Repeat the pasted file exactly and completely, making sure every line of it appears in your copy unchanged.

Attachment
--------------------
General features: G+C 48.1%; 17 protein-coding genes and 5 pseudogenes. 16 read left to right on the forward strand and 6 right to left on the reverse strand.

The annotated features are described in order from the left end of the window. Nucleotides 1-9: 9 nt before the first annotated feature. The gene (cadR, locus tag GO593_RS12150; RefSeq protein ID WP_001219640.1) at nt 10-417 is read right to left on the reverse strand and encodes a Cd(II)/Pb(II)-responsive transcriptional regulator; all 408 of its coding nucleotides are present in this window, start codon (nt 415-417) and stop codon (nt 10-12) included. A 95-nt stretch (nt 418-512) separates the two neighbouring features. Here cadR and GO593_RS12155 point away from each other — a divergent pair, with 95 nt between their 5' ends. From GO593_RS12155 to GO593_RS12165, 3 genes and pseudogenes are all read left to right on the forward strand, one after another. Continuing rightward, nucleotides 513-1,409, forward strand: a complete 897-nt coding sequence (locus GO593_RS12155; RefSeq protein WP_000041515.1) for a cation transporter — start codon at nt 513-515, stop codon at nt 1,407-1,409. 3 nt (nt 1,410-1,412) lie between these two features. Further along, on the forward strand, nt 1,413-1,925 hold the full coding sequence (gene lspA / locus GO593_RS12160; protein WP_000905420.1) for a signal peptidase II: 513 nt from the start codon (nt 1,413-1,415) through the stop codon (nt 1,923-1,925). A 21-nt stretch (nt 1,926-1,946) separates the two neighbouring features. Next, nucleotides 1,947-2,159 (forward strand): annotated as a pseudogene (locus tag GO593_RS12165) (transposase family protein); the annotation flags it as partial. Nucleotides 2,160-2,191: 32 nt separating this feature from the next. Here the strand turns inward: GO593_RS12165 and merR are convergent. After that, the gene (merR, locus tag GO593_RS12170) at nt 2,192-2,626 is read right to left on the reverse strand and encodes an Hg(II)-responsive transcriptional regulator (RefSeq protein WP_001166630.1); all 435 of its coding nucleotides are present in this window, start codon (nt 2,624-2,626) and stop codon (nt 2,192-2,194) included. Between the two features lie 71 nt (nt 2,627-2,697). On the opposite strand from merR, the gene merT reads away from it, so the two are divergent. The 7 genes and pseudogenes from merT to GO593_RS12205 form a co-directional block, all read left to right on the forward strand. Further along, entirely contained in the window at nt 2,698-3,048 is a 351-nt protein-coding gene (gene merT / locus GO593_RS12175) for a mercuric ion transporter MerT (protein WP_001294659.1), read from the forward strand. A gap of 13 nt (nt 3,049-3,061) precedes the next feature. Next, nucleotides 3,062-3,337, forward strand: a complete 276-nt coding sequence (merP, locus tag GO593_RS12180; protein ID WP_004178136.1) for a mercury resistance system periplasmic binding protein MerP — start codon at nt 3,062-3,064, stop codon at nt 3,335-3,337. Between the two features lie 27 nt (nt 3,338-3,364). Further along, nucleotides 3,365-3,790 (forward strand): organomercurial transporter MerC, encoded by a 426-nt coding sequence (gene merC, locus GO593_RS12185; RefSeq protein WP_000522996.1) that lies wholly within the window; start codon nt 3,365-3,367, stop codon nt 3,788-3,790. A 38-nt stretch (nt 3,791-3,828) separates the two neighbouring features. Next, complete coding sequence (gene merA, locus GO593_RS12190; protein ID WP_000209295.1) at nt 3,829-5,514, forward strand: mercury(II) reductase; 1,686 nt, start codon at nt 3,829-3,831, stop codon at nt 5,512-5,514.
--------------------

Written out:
General features: G+C 48.1%; 17 protein-coding genes and 5 pseudogenes. 16 read left to right on the forward strand and 6 right to left on the reverse strand.

The annotated features are described in order from the left end of the window. Nucleotides 1-9: 9 nt before the first annotated feature. The gene (cadR, locus tag GO593_RS12150; RefSeq protein ID WP_001219640.1) at nt 10-417 is read right to left on the reverse strand and encodes a Cd(II)/Pb(II)-responsive transcriptional regulator; all 408 of its coding nucleotides are present in this window, start codon (nt 415-417) and stop codon (nt 10-12) included. A 95-nt stretch (nt 418-512) separates the two neighbouring features. Here cadR and GO593_RS12155 point away from each other — a divergent pair, with 95 nt between their 5' ends. From GO593_RS12155 to GO593_RS12165, 3 genes and pseudogenes are all read left to right on the forward strand, one after another. Continuing rightward, nucleotides 513-1,409, forward strand: a complete 897-nt coding sequence (locus GO593_RS12155; RefSeq protein WP_000041515.1) for a cation transporter — start codon at nt 513-515, stop codon at nt 1,407-1,409. 3 nt (nt 1,410-1,412) lie between these two features. Further along, on the forward strand, nt 1,413-1,925 hold the full coding sequence (gene lspA / locus GO593_RS12160; protein WP_000905420.1) for a signal peptidase II: 513 nt from the start codon (nt 1,413-1,415) through the stop codon (nt 1,923-1,925). A 21-nt stretch (nt 1,926-1,946) separates the two neighbouring features. Next, nucleotides 1,947-2,159 (forward strand): annotated as a pseudogene (locus tag GO593_RS12165) (transposase family protein); the annotation flags it as partial. Nucleotides 2,160-2,191: 32 nt separating this feature from the next. Here the strand turns inward: GO593_RS12165 and merR are convergent. After that, the gene (merR, locus tag GO593_RS12170) at nt 2,192-2,626 is read right to left on the reverse strand and encodes an Hg(II)-responsive transcriptional regulator (RefSeq protein WP_001166630.1); all 435 of its coding nucleotides are present in this window, start codon (nt 2,624-2,626) and stop codon (nt 2,192-2,194) included. Between the two features lie 71 nt (nt 2,627-2,697). On the opposite strand from merR, the gene merT reads away from it, so the two are divergent. The 7 genes and pseudogenes from merT to GO593_RS12205 form a co-directional block, all read left to right on the forward strand. Further along, entirely contained in the window at nt 2,698-3,048 is a 351-nt protein-coding gene (gene merT / locus GO593_RS12175) for a mercuric ion transporter MerT (protein WP_001294659.1), read from the forward strand. A gap of 13 nt (nt 3,049-3,061) precedes the next feature. Next, nucleotides 3,062-3,337, forward strand: a complete 276-nt coding sequence (merP, locus tag GO593_RS12180; protein ID WP_004178136.1) for a mercury resistance system periplasmic binding protein MerP — start codon at nt 3,062-3,064, stop codon at nt 3,335-3,337. Between the two features lie 27 nt (nt 3,338-3,364). Further along, nucleotides 3,365-3,790 (forward strand): organomercurial transporter MerC, encoded by a 426-nt coding sequence (gene merC, locus GO593_RS12185; RefSeq protein WP_000522996.1) that lies wholly within the window; start codon nt 3,365-3,367, stop codon nt 3,788-3,790. A 38-nt stretch (nt 3,791-3,828) separates the two neighbouring features. Next, complete coding sequence (gene merA, locus GO593_RS12190; protein ID WP_000209295.1) at nt 3,829-5,514, forward strand: mercury(II) reductase; 1,686 nt, start codon at nt 3,829-3,831, stop codon at nt 5,512-5,514.